What is the correlation between the number of ingredients in a dish and the number of words in a poem?

Simple, really. Depends upon who is cooking and what is being cooked. Depends upon who is writing the poem. And with cooking & poetry-making, depends upon a deadline (real or perceived).

In addition much depends upon the physical dish or plate engaged in this dance. Also, the size of paper -- loose or in a notebook.

The market doesn't carry what you went there for. Does this dissapointment flow into the next poem you write?

Yes, if you don't love mixing up the unexpected. Yes, if you don't love substitutes. Yes, if you don't believe leftovers are the best food possible, and the refrigerator deserves such gems.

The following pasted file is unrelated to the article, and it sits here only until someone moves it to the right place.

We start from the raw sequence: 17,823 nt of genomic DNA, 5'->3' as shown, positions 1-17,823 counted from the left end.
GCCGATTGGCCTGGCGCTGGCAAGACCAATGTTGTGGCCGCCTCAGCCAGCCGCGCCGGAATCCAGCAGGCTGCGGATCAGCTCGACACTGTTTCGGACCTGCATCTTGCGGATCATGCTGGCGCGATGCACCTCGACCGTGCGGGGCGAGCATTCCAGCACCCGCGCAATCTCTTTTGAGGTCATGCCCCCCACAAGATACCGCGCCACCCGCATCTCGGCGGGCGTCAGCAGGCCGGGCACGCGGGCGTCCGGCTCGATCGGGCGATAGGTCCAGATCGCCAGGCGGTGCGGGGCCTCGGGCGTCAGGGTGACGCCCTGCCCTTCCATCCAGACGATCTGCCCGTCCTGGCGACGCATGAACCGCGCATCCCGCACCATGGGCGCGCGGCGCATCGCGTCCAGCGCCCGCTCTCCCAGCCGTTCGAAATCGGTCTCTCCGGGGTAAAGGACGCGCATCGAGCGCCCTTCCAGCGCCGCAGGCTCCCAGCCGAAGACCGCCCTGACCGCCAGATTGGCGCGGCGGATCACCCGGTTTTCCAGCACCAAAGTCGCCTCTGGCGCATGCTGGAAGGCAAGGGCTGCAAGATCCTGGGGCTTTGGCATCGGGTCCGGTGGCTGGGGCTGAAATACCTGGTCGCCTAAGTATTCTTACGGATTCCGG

Last night, no mussels to be bought. The refrigerator (or when no one is listening -- icebox) contained string beans. Well, there you have it. This is the house of many pens; of much fruit.

Who says, string beans & sushi are perfectly matched?

Thus, disappointment kept at arms-length from the poem edited this morning.

How do string beans relate to poetry?

This is personal. I have a renewed loved of string beans (those petite ones, slightly undercooked). Served room temperature with mango, nuts, strawberries, avocado, olive oil, black pepper, and any fresh herbs at hand. A splash of soy sauce is nice.

Nice, but how does this relate to poetry? Certain words return to me with humor or memory -- sweet and/or poignant. Perhaps a few words that someone I know (knew?) frequently used, almost a calling card.

A glass bowl with beguiling color, the contents of which slightly askew and a sweet/poignant memory. A pen nearby.